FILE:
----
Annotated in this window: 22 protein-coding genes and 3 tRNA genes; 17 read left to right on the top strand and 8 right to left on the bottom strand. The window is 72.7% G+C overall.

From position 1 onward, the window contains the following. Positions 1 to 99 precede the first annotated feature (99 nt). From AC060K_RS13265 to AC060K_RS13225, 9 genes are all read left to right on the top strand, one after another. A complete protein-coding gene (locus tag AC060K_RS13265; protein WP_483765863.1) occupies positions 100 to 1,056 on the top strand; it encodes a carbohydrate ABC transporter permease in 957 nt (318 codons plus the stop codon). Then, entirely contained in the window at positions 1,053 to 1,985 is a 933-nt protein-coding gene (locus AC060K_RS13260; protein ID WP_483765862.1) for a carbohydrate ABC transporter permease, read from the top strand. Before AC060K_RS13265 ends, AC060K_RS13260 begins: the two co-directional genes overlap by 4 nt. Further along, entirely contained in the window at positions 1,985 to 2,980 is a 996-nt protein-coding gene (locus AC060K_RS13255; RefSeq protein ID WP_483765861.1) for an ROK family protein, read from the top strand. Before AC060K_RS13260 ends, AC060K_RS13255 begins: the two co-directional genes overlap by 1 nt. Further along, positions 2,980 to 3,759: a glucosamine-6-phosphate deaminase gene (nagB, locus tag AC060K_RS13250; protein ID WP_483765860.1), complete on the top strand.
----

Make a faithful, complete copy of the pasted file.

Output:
Annotated in this window: 22 protein-coding genes and 3 tRNA genes; 17 read left to right on the top strand and 8 right to left on the bottom strand. The window is 72.7% G+C overall.

From position 1 onward, the window contains the following. Positions 1 to 99 precede the first annotated feature (99 nt). From AC060K_RS13265 to AC060K_RS13225, 9 genes are all read left to right on the top strand, one after another. A complete protein-coding gene (locus tag AC060K_RS13265; protein WP_483765863.1) occupies positions 100 to 1,056 on the top strand; it encodes a carbohydrate ABC transporter permease in 957 nt (318 codons plus the stop codon). Then, entirely contained in the window at positions 1,053 to 1,985 is a 933-nt protein-coding gene (locus AC060K_RS13260; protein ID WP_483765862.1) for a carbohydrate ABC transporter permease, read from the top strand. Before AC060K_RS13265 ends, AC060K_RS13260 begins: the two co-directional genes overlap by 4 nt. Further along, entirely contained in the window at positions 1,985 to 2,980 is a 996-nt protein-coding gene (locus AC060K_RS13255; RefSeq protein ID WP_483765861.1) for an ROK family protein, read from the top strand. Before AC060K_RS13260 ends, AC060K_RS13255 begins: the two co-directional genes overlap by 1 nt. Further along, positions 2,980 to 3,759: a glucosamine-6-phosphate deaminase gene (nagB, locus tag AC060K_RS13250; protein ID WP_483765860.1), complete on the top strand.